Born only in 1975, Ho Chih Minh City recounts the violence that brought it into being in the War Remnants Museum, a restrained, fair and heart-breaking depiction of an unspeakably cruel and dishonorable war in photographs with brief captions. Just outside the city are the Cu Chi tunnels, the 121 km underground network that helped the Viet Cong defeat the Americans. The tunnels are a major tourist destination today. Bus loads arrive constantly and the hordes are led with great organization through various destinations along the network. The tour is factual, it does not belabor or proselytize.

It can be unnerving, however, because throughout you can hear nearby gunfire. At the end of the tour, you can buy a cartridge of M-16 bullets to fire in a shooting range with the drawing of a rabbit on paper as a target. Those bullets are frightening. They're huge and pointed, and it's easy to imagine them ploughing into live flesh.

"They should make the target an American," I said loudly. How some people glared. Surely by replacing the rabbit with a drawing of an American the history of the place would have been more frankly told, the lessons of history more viscerally reiterated. As it is, the white men gleefully make a beeline for the guns with their sons. "I shot the rednecks," I said again loudly after having photographed the line.

After the tour, the buses—all brand new and gleaming—like a Universal Studios caravan, wend their way to a nearby restaurant, a tile-roofed open-air structure in traditional archiecture in the middle of fish ponds. Many of the busloads go there just for a place to sit; lunch is brought to them in large styrofoam boxes containing oranges and apples, chips and deli sandwiches, while the rest of us enjoyed the restaurant's cuisine which included freshly caught fish from the surrounding ponds.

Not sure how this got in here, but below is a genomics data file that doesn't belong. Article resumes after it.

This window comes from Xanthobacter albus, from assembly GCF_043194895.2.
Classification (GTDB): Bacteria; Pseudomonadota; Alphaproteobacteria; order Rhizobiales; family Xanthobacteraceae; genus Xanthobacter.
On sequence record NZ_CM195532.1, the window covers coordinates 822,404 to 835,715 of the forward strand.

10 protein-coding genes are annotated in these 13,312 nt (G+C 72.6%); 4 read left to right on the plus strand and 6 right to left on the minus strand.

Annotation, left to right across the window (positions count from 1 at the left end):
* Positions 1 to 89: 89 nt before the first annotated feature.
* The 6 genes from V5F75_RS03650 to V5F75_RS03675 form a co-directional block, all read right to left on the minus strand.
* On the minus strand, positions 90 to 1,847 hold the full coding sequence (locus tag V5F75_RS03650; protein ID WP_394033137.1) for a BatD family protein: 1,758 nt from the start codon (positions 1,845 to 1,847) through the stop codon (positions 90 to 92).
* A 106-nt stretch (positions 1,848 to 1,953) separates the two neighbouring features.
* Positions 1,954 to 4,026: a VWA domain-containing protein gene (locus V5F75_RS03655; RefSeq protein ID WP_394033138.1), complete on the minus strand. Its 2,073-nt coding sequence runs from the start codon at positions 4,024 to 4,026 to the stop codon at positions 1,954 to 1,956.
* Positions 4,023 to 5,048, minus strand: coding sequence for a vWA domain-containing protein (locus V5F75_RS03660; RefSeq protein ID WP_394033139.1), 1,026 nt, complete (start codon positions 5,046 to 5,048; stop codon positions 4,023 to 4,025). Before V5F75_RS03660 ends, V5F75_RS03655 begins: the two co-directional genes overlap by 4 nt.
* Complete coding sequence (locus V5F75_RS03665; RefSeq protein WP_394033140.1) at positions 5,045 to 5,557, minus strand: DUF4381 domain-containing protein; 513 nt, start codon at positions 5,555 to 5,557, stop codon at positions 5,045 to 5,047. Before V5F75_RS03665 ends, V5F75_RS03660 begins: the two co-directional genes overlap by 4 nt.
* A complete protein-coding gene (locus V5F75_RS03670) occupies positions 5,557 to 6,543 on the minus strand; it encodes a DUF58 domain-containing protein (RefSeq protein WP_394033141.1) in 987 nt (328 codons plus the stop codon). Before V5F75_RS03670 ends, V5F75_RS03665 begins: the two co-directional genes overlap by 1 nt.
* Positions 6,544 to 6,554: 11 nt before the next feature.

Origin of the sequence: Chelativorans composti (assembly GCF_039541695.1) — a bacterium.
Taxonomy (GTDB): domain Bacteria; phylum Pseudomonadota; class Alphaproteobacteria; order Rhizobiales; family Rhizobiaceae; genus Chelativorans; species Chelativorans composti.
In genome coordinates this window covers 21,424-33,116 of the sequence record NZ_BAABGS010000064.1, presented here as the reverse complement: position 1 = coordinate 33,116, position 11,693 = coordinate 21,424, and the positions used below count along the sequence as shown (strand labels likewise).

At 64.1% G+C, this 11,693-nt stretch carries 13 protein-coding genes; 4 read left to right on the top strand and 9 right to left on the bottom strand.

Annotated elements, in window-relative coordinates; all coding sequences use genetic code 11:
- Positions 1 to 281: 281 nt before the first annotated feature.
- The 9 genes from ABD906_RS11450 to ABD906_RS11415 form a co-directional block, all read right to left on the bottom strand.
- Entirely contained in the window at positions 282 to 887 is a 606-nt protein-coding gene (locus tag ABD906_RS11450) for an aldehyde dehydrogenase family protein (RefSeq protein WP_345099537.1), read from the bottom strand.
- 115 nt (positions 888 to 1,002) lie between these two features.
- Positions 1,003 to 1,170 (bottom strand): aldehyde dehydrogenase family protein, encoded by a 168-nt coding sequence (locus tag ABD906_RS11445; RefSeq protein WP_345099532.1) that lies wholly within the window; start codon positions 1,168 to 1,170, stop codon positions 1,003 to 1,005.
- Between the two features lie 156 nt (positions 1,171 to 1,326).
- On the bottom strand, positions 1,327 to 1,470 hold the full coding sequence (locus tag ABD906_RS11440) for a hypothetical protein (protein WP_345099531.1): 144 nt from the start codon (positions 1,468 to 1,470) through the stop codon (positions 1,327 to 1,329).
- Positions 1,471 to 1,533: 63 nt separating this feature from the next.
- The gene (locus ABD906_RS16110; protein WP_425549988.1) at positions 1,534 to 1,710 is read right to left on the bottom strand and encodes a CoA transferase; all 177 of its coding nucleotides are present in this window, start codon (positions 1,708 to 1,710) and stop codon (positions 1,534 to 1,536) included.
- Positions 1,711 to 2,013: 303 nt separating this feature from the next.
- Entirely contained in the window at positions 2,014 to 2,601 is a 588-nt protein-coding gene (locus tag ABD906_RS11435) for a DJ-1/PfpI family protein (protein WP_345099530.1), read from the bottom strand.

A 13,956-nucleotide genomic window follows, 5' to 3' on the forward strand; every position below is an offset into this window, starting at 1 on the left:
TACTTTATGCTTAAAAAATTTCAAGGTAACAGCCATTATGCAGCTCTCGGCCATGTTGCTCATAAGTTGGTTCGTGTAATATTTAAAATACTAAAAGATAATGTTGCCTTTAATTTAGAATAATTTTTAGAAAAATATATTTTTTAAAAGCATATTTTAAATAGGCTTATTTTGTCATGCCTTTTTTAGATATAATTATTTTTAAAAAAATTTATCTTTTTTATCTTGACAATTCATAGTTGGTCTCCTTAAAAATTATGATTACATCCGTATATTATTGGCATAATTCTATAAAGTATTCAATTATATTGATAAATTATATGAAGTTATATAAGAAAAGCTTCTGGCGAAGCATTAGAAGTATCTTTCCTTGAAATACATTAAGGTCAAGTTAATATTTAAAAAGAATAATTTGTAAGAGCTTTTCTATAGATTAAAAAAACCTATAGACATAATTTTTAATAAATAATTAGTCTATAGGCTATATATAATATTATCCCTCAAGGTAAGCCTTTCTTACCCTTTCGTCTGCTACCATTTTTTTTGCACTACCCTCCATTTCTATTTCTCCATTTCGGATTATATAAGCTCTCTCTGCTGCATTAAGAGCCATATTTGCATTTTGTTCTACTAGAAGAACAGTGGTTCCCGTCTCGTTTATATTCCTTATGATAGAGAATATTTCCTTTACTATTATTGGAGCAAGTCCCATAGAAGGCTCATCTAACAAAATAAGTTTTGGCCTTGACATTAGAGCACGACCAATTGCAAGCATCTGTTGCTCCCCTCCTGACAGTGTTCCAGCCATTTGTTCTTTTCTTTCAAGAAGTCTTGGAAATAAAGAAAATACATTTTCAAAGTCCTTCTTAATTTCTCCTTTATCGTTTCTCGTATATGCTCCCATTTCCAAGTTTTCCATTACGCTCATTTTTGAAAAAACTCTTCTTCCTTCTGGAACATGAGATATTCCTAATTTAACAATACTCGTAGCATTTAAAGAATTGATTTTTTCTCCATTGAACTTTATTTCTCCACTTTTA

Lost in Translation, the title of this entry of The Philippine Spectator, comes from the name of a terrible film by Sofia Coppola, the daughter of Francis Ford Coppola, who once made a film about the Vietnam war in the Philippines. In Lost the protagonist Bill Murray mopes for days at the Grand Hyatt in Tokyo, unable to make sense of the natives, who all appear ludicrous, like bugs chattering senselessly.

Sunday, October 11, 2009

Dick it to Them

YESTERDAY evening, the art gallery Mo Space opened Stick it to the Enemy, an exhibit of stickers. The invitation asked guests to bring their own stickers. Manila's avant garde responded enthusiastically. In attendance: Jayson Oliveira, MM Yu, Poklong Anading, Lena Cobangbang, Pow Martinez, Louie Cordero, Romeo Lee, Ringo Bunoan, Pardo de Leon, and I cannot remember who else. Also there were photographers Frankie Callaghan and Paul Mondok, Green Papaya's Peewee and Donna Roldan, and of course Mo Space's David and Mawen Ong.

Mawen is herself an artist—her last show was at Greem Papaya—and it was part of the internationally acclaimed artist Manuel Ocampo's objective in bringing Fil-Am artists to the Philippines in July to show them an impossibility in the US, artist-owned galleries. In the Philippines, this includes not just Mo Space but Green Papaya and Mag:Net Katipunan. Atop the flagship of the designer furniture chain Mawen owns with David, Mo Space does not need or care to make a profit. As such, it is a bastion of the most experimental art.